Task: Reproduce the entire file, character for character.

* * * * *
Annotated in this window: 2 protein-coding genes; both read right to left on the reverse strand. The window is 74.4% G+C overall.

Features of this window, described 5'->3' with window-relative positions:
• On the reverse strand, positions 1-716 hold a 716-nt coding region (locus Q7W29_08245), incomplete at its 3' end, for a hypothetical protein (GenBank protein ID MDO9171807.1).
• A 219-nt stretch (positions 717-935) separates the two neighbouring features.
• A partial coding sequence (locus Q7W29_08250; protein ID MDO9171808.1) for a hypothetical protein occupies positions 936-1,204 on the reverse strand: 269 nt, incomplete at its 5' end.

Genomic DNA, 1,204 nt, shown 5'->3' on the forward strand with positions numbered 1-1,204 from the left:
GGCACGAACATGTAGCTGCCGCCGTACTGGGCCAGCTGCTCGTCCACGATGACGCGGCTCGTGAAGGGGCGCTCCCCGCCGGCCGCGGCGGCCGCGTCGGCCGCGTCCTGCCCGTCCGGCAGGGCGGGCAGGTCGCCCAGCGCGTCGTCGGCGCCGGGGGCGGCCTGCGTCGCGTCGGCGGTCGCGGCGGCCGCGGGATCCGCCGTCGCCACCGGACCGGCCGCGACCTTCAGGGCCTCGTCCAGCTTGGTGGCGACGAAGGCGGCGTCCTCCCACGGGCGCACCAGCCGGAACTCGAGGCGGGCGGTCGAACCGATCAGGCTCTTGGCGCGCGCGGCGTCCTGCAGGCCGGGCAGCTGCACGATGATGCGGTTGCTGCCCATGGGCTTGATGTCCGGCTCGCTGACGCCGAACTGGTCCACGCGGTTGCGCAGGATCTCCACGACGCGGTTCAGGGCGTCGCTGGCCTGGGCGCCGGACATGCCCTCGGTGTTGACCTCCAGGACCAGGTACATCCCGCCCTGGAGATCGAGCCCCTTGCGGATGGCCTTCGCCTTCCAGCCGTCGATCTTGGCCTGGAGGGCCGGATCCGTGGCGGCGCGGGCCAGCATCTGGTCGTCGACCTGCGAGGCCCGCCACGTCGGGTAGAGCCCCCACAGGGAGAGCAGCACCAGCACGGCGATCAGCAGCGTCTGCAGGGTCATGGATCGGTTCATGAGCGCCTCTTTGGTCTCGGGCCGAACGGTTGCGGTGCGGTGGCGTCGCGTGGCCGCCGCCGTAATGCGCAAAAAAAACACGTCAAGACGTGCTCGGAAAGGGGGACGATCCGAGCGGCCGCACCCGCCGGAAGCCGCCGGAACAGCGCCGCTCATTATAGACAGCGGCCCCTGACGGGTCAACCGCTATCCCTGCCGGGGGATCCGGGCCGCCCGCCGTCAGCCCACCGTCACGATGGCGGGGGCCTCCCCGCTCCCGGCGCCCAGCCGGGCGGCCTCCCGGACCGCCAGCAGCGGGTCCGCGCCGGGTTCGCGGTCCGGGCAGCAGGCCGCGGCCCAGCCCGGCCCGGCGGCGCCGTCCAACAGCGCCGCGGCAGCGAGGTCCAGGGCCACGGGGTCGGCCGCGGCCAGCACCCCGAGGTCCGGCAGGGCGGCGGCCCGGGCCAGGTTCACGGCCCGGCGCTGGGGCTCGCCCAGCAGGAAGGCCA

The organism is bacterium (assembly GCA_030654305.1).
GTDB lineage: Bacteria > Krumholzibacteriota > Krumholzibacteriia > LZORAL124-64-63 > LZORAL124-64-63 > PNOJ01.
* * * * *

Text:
Annotated in this window: 2 protein-coding genes; both read right to left on the reverse strand. The window is 74.4% G+C overall.

Features of this window, described 5'->3' with window-relative positions:
• On the reverse strand, positions 1-716 hold a 716-nt coding region (locus Q7W29_08245), incomplete at its 3' end, for a hypothetical protein (GenBank protein ID MDO9171807.1).
• A 219-nt stretch (positions 717-935) separates the two neighbouring features.
• A partial coding sequence (locus Q7W29_08250; protein ID MDO9171808.1) for a hypothetical protein occupies positions 936-1,204 on the reverse strand: 269 nt, incomplete at its 5' end.

Genomic DNA, 1,204 nt, shown 5'->3' on the forward strand with positions numbered 1-1,204 from the left:
GGCACGAACATGTAGCTGCCGCCGTACTGGGCCAGCTGCTCGTCCACGATGACGCGGCTCGTGAAGGGGCGCTCCCCGCCGGCCGCGGCGGCCGCGTCGGCCGCGTCCTGCCCGTCCGGCAGGGCGGGCAGGTCGCCCAGCGCGTCGTCGGCGCCGGGGGCGGCCTGCGTCGCGTCGGCGGTCGCGGCGGCCGCGGGATCCGCCGTCGCCACCGGACCGGCCGCGACCTTCAGGGCCTCGTCCAGCTTGGTGGCGACGAAGGCGGCGTCCTCCCACGGGCGCACCAGCCGGAACTCGAGGCGGGCGGTCGAACCGATCAGGCTCTTGGCGCGCGCGGCGTCCTGCAGGCCGGGCAGCTGCACGATGATGCGGTTGCTGCCCATGGGCTTGATGTCCGGCTCGCTGACGCCGAACTGGTCCACGCGGTTGCGCAGGATCTCCACGACGCGGTTCAGGGCGTCGCTGGCCTGGGCGCCGGACATGCCCTCGGTGTTGACCTCCAGGACCAGGTACATCCCGCCCTGGAGATCGAGCCCCTTGCGGATGGCCTTCGCCTTCCAGCCGTCGATCTTGGCCTGGAGGGCCGGATCCGTGGCGGCGCGGGCCAGCATCTGGTCGTCGACCTGCGAGGCCCGCCACGTCGGGTAGAGCCCCCACAGGGAGAGCAGCACCAGCACGGCGATCAGCAGCGTCTGCAGGGTCATGGATCGGTTCATGAGCGCCTCTTTGGTCTCGGGCCGAACGGTTGCGGTGCGGTGGCGTCGCGTGGCCGCCGCCGTAATGCGCAAAAAAAACACGTCAAGACGTGCTCGGAAAGGGGGACGATCCGAGCGGCCGCACCCGCCGGAAGCCGCCGGAACAGCGCCGCTCATTATAGACAGCGGCCCCTGACGGGTCAACCGCTATCCCTGCCGGGGGATCCGGGCCGCCCGCCGTCAGCCCACCGTCACGATGGCGGGGGCCTCCCCGCTCCCGGCGCCCAGCCGGGCGGCCTCCCGGACCGCCAGCAGCGGGTCCGCGCCGGGTTCGCGGTCCGGGCAGCAGGCCGCGGCCCAGCCCGGCCCGGCGGCGCCGTCCAACAGCGCCGCGGCAGCGAGGTCCAGGGCCACGGGGTCGGCCGCGGCCAGCACCCCGAGGTCCGGCAGGGCGGCGGCCCGGGCCAGGTTCACGGCCCGGCGCTGGGGCTCGCCCAGCAGGAAGGCCA

The organism is bacterium (assembly GCA_030654305.1).
GTDB lineage: Bacteria > Krumholzibacteriota > Krumholzibacteriia > LZORAL124-64-63 > LZORAL124-64-63 > PNOJ01.